Why would a web site hide the log out button?

  • I have recently observed many sites that do not have a log out button. Either it's not there or hidden somewhere so that you have to find it. Why do you think this has been done? Does it apply to every category of site - for example a social networking site versus a banking site?

    Please provide a example site if possible.

    @srcspider: Gmail

    @srcspider: Here at UX SE as well

    Amazon does this as as it has two 'levels' of login: one for browsing and then another to access purchases or other more sensitive account information.

  • JoJo

    JoJo Correct answer

    10 years ago

    The original poster is talking about how many site are hiding the logout link. Facebook makes you open the account menu to see the logout link.

    facebook account facebook logout

    My guess is that there's really no need to log out of your account these days. Public computers are not used as much anymore, so there's no need to protect your privacy. Everyone owns their own personal laptop or computer. We even have personal cell phones with browsers. Only you have access to your personal devices, so why go through the hassle of logging out every session and typing in your long ass email / password whenever you come back? Web designers realized this and they hide rarely used features to make room for showcasing more heavily used features.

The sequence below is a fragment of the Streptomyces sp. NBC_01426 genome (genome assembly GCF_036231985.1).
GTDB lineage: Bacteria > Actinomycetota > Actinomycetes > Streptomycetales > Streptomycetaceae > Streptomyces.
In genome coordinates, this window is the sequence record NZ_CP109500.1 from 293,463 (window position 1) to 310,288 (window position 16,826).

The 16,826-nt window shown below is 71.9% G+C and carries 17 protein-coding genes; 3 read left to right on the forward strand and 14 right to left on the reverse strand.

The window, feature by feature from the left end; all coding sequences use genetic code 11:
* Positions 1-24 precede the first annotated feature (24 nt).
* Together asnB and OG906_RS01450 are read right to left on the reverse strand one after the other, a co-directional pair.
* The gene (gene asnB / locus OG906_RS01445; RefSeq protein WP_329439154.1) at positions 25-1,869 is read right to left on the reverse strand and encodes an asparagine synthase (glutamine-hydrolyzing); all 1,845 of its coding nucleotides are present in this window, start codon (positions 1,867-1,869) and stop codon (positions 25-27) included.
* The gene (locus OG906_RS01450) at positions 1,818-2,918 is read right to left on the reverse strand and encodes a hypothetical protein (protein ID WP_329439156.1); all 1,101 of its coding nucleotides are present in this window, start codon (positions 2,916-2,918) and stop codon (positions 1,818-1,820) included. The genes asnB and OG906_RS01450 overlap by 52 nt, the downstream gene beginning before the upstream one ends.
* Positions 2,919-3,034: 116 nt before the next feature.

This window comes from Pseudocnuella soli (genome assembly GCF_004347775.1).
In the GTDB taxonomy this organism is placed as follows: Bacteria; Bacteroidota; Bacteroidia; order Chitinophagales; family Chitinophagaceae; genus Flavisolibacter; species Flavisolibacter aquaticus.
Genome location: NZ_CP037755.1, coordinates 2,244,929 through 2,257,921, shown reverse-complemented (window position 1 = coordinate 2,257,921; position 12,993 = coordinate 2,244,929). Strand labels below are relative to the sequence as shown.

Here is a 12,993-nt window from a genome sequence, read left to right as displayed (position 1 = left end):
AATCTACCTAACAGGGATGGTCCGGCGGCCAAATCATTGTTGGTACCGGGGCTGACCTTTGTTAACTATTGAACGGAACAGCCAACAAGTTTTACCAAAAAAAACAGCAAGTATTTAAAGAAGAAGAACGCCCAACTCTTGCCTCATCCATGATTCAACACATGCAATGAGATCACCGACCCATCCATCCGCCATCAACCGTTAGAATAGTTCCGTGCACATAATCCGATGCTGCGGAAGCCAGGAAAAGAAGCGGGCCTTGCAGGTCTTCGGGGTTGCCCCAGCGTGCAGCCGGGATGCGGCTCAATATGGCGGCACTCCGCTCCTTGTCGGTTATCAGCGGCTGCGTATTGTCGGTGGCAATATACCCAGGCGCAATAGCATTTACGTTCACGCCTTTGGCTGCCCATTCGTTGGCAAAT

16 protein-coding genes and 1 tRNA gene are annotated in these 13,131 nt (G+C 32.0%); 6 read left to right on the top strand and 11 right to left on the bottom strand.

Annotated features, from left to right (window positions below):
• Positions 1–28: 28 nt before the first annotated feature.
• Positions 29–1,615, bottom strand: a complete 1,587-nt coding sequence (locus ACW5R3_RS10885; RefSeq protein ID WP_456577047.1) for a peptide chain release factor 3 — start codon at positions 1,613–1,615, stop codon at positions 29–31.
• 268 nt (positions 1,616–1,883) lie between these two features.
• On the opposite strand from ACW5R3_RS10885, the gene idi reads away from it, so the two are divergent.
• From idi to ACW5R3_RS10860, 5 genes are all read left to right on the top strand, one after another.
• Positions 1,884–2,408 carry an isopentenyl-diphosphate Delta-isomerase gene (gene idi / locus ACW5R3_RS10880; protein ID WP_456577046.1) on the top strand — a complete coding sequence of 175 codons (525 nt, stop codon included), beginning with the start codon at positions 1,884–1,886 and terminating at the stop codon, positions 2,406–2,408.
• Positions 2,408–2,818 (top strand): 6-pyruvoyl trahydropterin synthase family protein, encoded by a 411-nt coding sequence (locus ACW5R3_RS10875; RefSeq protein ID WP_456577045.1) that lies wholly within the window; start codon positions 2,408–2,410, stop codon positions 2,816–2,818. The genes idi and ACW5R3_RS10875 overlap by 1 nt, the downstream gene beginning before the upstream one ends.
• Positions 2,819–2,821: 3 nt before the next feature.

I can think of plenty of reasons I'd want to log out of Facebook (not that it would stop them tracking me...)

    It's exactly for this that facebook hides the logout button. :-)

    Actually, staying logged in seriously increased the changes of a CSRF / confused deputy attack where you might think you're taking an action on a site but really you're clicking an action on Facebook which is in a transparent frame above what you see, for example

    Best thing to do is not use Facebook! Or have a phone with internet connection (yes it is possible). As for hidden logouts, look no further than SE itself!

License under CC-BY-SA with attribution


Content dated before 7/24/2021 11:53 AM

Tags used